Editor’s Note: Cynthia Rickard, night and online editor, began her career at The Vindicator in 1978 as a reporter and has served as editor for the State, Trumbull and City desks as well as Vindy.com.
A few years ago, a devastating loss drove me from social media. A few weeks ago, another devastating loss lured me back. On Aug. 31, The Vindicator will publish its last edition, bringing to an end a 150-year legacy of exceptional journalism.
It’s been 41 years since I began my career at what was then the Youngstown Vindicator. It was a coveted job in those days. No one ever left The Vindy, so getting a foot in the door of that arcane Chestnut Street landmark was a big deal.
THE OLD GANG
I joined a storied staff that included politics stalwart Clingan Jackson; legendary sports editor Chuck Perazich; snappy, street-wise cops reporter Jack Gates; entertainment editor Adrian Slifka, envied by the rest of us for his never-ending arrival of Hollywood payola; business writer George Reese, envied for his annual “gratis” car from manufacturers he regularly reviewed; beloved community columnist Janie Jenkins with her file drawer bursting with fan mail and her steady sidekick photographer Ed Shuba; social services blue blood Jane Lamb; tiny Vindy family descendent and Society overlord Ella Maag; crusty news editor Catesby Cannon; kindly copy desk chief Fred Friedman; copy editor know-it-all Virginia Zoerb; Sunday Desk jokester Scotty Mellon; crotchety old-style newsman Paul Jagnow, known for hurling insults with ease; a couple sweet old recovering alcoholics, and a host of other colorful characters, all answering to a tough, cranky old broad often seen with a cigarette dangling from her mouth, Managing Editor Annie Przelomski – a female anomaly at the time, whom the staff affectionately nicknamed “Wombat.”
But the one who really kept the office humming was Greek taskmaster and newsroom drill sergeant Martha “Mert’ Clonis, our “managing receptionist,” also known for her love of a bet.
Then there was this kind gentleman of gentlemen who always held the door for me and had a smile for everyone, who I eventually learned owned the place! But Mr. (William “Bill”) Brown died Aug. 14, 1981, just three years after I came on board, leaving his family’s esteemed legacy in the hands of his beloved son Mark and wife, Betty J.H.
The reporting staff then included Tim YO-vich! – that’s how he answered his phone, who went on to succeed – and EXceed – Gates on the cops beat; a pudgy party boy known for the $ in his signature; and nice guy Ernie Brown, who soon became our courts reporter and a lifelong dear friend. A year later came a brash young Asian-Indian reporter hailing from Africa but fresh out of an American grad school and always willing to take a risk Bertram de Souza, who later succeeded – and EXceeded – Jackson as politics writer and columnist and – for a while — became my husband, and then another lifelong friend.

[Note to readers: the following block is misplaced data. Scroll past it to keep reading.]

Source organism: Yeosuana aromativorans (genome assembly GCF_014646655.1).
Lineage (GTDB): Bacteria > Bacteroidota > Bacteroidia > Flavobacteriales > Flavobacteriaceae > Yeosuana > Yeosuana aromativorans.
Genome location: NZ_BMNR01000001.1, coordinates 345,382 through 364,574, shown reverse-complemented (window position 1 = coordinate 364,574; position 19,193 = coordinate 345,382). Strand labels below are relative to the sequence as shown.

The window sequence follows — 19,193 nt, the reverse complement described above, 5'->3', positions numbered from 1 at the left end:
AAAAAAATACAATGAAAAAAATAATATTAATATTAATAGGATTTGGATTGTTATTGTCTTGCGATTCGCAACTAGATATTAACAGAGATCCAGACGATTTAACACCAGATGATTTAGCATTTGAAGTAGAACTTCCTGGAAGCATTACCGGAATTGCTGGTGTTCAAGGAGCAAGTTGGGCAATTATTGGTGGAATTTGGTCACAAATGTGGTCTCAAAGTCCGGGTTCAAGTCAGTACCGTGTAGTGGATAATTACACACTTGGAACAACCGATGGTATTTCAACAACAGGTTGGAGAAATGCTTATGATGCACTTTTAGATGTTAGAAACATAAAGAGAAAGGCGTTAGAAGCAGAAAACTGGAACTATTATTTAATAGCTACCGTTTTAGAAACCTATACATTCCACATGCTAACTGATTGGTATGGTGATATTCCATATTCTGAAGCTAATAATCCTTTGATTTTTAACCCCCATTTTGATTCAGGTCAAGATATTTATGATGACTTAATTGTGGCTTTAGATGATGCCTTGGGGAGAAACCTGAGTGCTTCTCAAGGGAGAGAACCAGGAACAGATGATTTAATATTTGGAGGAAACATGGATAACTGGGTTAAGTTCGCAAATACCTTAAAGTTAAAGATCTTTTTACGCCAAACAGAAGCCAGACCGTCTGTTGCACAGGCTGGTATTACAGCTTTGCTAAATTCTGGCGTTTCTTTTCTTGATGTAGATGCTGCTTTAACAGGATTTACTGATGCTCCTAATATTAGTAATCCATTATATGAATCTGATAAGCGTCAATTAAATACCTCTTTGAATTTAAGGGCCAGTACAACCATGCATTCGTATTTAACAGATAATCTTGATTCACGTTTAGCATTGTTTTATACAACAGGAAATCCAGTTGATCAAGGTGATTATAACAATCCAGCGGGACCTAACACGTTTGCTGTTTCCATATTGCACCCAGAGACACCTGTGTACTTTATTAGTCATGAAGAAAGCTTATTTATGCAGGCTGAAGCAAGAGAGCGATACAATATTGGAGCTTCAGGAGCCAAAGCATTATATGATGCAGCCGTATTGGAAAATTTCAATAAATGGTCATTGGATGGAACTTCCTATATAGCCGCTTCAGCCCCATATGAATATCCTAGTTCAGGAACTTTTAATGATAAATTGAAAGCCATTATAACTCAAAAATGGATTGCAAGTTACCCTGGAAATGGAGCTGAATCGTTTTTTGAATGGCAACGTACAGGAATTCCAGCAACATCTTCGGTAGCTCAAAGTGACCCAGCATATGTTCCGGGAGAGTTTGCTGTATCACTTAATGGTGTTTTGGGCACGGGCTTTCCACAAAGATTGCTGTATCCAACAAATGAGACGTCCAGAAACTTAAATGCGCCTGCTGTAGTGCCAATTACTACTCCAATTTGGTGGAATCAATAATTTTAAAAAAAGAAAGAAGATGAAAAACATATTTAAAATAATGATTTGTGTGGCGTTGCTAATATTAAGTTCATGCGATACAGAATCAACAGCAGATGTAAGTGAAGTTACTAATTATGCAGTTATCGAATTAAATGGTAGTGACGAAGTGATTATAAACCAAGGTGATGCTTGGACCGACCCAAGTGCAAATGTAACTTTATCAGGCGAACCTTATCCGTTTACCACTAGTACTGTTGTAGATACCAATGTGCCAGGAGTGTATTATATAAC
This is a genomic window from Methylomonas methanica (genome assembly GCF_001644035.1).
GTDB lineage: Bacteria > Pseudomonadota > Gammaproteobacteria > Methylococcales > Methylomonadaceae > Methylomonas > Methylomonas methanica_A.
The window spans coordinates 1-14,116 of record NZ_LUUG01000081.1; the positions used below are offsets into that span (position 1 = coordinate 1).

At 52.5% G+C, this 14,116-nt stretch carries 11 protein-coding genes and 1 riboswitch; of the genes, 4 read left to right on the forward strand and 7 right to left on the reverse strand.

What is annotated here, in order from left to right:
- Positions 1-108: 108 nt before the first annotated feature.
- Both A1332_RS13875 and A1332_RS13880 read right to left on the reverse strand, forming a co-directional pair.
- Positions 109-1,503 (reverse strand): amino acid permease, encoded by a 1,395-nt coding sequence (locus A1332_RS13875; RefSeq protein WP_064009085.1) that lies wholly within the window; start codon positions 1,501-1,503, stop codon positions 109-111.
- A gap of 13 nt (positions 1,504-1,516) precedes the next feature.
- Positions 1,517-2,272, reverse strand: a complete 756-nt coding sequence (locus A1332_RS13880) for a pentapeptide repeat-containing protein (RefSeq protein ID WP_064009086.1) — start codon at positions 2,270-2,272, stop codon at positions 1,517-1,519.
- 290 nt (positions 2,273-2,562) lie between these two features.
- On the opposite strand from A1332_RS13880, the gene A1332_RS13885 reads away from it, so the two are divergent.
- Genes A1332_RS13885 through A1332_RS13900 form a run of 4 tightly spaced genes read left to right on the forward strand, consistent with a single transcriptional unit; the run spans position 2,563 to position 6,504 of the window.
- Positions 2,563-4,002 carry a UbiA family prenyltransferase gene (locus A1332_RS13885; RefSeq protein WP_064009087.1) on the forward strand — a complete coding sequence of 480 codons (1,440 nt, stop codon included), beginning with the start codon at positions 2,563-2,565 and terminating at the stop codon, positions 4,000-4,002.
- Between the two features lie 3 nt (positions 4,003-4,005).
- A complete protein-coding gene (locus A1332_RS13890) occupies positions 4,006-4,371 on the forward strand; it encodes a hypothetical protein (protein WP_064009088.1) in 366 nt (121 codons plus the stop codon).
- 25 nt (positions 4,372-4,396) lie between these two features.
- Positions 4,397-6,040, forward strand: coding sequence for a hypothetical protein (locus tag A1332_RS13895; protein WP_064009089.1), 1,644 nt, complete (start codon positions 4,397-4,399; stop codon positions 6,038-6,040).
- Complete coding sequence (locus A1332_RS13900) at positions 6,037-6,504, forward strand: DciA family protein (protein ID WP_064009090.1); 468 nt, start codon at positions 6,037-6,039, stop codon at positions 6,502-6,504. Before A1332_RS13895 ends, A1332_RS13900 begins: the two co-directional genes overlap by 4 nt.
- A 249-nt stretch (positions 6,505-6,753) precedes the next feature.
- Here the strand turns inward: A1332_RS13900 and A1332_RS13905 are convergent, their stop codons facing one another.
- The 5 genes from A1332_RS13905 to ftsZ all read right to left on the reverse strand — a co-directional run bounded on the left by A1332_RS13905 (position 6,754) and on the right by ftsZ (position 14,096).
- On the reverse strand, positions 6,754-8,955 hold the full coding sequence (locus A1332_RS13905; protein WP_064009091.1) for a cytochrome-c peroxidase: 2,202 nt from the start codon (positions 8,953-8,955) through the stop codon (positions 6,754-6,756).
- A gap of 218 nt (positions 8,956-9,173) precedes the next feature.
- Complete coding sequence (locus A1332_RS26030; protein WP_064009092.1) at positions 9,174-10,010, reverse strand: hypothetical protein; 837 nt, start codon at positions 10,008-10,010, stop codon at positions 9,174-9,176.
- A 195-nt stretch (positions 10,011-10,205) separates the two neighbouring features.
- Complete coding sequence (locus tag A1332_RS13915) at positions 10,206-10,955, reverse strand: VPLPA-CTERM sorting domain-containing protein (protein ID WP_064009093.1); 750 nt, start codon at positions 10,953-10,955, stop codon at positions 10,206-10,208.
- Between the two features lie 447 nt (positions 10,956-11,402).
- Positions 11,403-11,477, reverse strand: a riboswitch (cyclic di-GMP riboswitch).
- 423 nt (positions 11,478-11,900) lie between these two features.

The Vindy was an afternoon paper then, and our newsroom, smelly and cloudy from cigarette and cigar smoke, was wide open to the public. People strolled in from the streets. One once threatened a writer with a gun; a sad woman peddled handmade pot holders every week so she could eat; a few alcoholics, not yet recovering, stopped in for coffee quarters from one of ours who was. And parents dropped their hopes - occasionally in the form of a bribe - or threat - on Society’s front desk, bent on securing one of our splashy but limited two-column, front-page wedding or engagement photo spots for their kids. A $20 bill folded into a half-inch square was quickly returned to one dad; the whole department waited to see if another’s vow to clog all our toilets was just bluster.
The newsroom was adjusting to our first computer system — the Hendrix, clunky by today’s standards. Wire reports still came in on paper by way of noisy machines in a glass-enclosed room, and communications with our newer production building across the street came and went through swooshing pneumatic tubes similar to what bank drive-thrus still use today. That building housed our monster press and our saavy printers who built our pages on paper with pica rules and rolls of lines on sticky tape, and often were our best copy editors.
FIRST FRONT-PAGE STORY
Pete Sheehan was my first city editor and assigned me my first front-page story which caused a serious eye disease during an internship that evolved into my life’s work. I have worn many hats in this home away from home, steered many ships while getting to know so many in both the Mahoning and Shenango valleys and learning the rich history we all can claim. In my beginning, The Vindy covered 3 Ohio counties plus two in Pennsylvania through our buzzing downtown headquarters and seven remote bureaus, in Warren, Niles, Salem and East Palestine in Ohio, and Sharon and New Castle in Pa., all of which I supervised at various times over the years. I served as the paper’s first and only Warren Bureau Chief, and was in command of our City Desk over 9/11, only the second female in the paper’s history to hold that post.